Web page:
skip to primary navigationskip to content

Dr Richard Merrill

Dr Richard Merrill

Junior Research Fellow, King's College, Cambridge

Room F104
Office Phone: 01223 (7)69022

Research Interests

My research focuses on the ecological, genetic and developmental basis of adaptive behaviours that contribute to the evolution of new species. In particular, I am interested in how behavioural isolation evolves, and how genetic architecture and other factors may influence this process. I mostly work with Heliconius butterflies, which show a striking radiation of warning patterns across the Neotropics often associated with Müllerian mimicry. These warning colour patterns are also used as mate recognition cues and are associated with diverging preference behaviours contributing to varying degrees of assortative mating. I have previously demonstrated that the genetic loci underlying divergent mating preferences and their colour pattern cues are physically linked in the genome, which should facilitate speciation with gene flow. A major ongoing project concerns the nature of these associations as well as the genetics of behavioural isolation in Heliconius butterflies more broadly.

Key Publications

Merrill, R.M., et al. (2015) The diversification of Heliconius butterflies. What have we learned in 150 years? Journal of Evolutionary Biology. 28:1417-38

Merrill, R.M, Wallbank, R.W., Bull, V., Salazar, P., Mallet, J., Stevens, M. & Jiggins C.D. (2012) Disruptive ecological selection on a mating cue. Proceedings of the Royal Society B. 79: 4907-4913.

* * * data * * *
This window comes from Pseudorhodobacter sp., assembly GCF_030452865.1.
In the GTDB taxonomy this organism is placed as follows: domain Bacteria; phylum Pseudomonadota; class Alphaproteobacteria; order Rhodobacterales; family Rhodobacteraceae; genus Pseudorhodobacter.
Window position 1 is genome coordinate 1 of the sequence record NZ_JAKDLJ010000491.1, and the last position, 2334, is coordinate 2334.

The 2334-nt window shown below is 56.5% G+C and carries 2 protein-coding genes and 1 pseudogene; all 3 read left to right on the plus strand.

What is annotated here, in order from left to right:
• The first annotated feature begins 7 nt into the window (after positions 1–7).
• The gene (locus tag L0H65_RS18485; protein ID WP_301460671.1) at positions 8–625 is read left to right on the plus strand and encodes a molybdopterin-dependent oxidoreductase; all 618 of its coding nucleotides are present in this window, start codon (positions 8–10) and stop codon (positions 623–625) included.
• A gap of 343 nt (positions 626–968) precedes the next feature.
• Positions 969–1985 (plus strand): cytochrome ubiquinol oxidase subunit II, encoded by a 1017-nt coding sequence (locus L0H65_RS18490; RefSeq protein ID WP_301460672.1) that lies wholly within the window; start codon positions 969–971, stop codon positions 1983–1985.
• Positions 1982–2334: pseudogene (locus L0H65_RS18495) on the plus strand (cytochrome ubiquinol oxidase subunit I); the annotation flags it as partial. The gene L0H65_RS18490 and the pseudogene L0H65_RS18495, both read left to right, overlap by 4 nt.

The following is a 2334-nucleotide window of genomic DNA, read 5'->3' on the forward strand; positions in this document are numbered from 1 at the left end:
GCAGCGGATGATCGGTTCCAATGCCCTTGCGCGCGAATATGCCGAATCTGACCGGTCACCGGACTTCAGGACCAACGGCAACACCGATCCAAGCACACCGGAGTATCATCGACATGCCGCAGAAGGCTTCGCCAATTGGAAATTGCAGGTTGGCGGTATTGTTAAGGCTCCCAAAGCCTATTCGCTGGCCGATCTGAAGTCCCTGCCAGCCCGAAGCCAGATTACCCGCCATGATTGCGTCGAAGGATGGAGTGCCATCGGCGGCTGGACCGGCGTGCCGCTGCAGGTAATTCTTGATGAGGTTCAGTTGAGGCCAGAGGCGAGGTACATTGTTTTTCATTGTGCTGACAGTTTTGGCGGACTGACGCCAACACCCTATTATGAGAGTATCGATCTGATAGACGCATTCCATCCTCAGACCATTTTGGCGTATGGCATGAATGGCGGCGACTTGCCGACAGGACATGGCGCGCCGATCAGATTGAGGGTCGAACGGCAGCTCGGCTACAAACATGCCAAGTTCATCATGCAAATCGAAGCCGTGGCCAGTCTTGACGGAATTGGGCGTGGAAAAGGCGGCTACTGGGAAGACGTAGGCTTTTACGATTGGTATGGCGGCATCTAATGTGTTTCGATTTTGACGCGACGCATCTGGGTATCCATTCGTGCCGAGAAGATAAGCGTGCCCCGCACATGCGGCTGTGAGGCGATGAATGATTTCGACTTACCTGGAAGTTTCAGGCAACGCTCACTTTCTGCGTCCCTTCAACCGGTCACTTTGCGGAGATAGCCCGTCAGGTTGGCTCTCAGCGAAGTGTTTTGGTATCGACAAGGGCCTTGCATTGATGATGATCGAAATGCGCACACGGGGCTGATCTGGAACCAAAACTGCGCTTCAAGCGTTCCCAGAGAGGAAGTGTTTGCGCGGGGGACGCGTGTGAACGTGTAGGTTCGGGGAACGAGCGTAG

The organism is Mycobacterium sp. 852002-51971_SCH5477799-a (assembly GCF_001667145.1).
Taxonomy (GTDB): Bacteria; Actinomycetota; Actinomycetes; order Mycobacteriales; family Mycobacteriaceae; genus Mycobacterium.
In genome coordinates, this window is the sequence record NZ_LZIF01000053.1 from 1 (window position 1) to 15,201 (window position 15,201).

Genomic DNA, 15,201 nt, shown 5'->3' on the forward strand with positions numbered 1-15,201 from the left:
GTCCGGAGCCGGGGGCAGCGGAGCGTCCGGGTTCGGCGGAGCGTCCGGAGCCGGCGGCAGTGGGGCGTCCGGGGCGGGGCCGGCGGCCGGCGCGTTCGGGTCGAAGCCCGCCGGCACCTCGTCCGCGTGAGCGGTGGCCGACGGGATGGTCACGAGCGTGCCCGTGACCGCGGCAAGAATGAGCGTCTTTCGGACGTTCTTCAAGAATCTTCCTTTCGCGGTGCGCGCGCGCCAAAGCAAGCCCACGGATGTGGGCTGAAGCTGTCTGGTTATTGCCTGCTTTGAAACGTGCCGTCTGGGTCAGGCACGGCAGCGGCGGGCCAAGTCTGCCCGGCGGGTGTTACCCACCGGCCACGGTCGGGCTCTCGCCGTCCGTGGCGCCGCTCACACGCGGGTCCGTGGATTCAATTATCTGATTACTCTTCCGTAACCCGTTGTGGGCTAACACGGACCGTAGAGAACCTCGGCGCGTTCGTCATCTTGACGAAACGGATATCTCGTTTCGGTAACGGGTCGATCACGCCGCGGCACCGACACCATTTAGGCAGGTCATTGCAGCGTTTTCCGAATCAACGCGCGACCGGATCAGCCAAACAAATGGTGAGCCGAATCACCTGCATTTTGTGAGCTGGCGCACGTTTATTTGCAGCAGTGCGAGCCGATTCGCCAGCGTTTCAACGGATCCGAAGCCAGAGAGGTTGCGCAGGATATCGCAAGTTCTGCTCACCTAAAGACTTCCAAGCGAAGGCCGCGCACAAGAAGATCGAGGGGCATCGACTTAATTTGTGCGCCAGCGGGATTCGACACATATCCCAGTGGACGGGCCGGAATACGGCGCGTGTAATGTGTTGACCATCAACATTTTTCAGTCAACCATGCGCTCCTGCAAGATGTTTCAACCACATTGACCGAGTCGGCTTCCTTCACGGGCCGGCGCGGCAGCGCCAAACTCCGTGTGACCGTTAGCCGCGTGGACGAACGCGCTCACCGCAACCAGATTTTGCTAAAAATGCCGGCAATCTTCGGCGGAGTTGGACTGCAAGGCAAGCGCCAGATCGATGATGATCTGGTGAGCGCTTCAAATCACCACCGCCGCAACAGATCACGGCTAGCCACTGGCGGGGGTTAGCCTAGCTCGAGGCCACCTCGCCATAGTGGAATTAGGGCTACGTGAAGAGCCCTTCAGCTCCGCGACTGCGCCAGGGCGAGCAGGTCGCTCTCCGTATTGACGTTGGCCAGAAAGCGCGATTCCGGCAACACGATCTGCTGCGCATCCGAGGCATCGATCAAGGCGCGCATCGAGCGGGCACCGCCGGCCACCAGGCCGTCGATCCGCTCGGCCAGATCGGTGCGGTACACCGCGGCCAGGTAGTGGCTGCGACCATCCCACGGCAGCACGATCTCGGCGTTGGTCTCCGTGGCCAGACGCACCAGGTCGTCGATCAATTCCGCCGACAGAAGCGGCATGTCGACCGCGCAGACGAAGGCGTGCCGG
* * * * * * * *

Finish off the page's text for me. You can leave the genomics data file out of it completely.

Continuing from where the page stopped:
Merrill, R.M., van Schooten, B., Scott, J.A.,  & Jiggins, C.D. (2011) Pervasive genetic associations between traits causing reproductive isolation in Heliconius butterflies. Proceedings of the Royal Society B 278: 511-518.

Other Publications

Montgomery, S.H. & Merrill, R. M.  (2016) Adaptive divergence in brain composition between ecologically distinct incipient species. bioRxiv doi:

Vanjari, S., Mann, F., Merrill, R.M., Schulz, S., Jiggins, C.D., (2016)  Male sex pheromones in Heliconius butterflies. bioRxiv..

Montgomery, S.H., Merrill, R.M.,  & Ott, S.W. (2016) Brain composition in Heliconius butterflies, post-eclosion growth and experience dependent neuropil plasticity. In press, Journal of Comparative Neurology do:10.1002/cne.23993

Merrill, R.MChia, A. Nadeau, N.J. (2014) Divergent warning patterns contribute to assortative mating between incipient Heliconius  species. Ecology and Evolution. 7: 911-917.

Merrill, R.M, Naisbit, R.E., Mallet, J. & Jiggins C.D. (2013) Ecological and genetic factors influencing the transition between host-use strategies in sympatric Heliconius butterflies. Journal of Evolutionary Biology 26: 1959-1967.
Merrill, R.M., Gompert, Z., Dembeck, L., Kronforst, M.R., McMillan, W.O. & Jiggins, C.D. (2011) Mate preference across the speciation continuum in a clade of mimetic butterflies. Evolution 65:1489-1500.
Van Dirk, R.E, Eising, C.E., Merrill, R.M., Karadas, F., Hatchwell, B. & Spottiswoode, C.N. (2012) Maternal effects in the highly sociable weaver, Philetairus socius, may exacerbate brood reduction and prepare offspring for a competitive social environment. Oecologia 171: 379-389.
Merrill, R.M & Jiggins, C.D. (2009) Müllerian mimicry: sharing the load reduces the legwork. Current Biology 19: R687-9
Seddon, N., Merrill, R.M. & Tobias, J. A. (2008) Sexually selected traits predict patterns of species richness in a diverse clade of Suboscine birds. The American Naturalist 171: 620-31
Merrill, R.M., Lewis, O, Gutiérrez D., Gutiérrez J. & Wilson, R.J (2008) Combined effects of climate and biotic interactions on the elevational range of a phytophagous insect. Journal of Animal Ecology 77: 145-155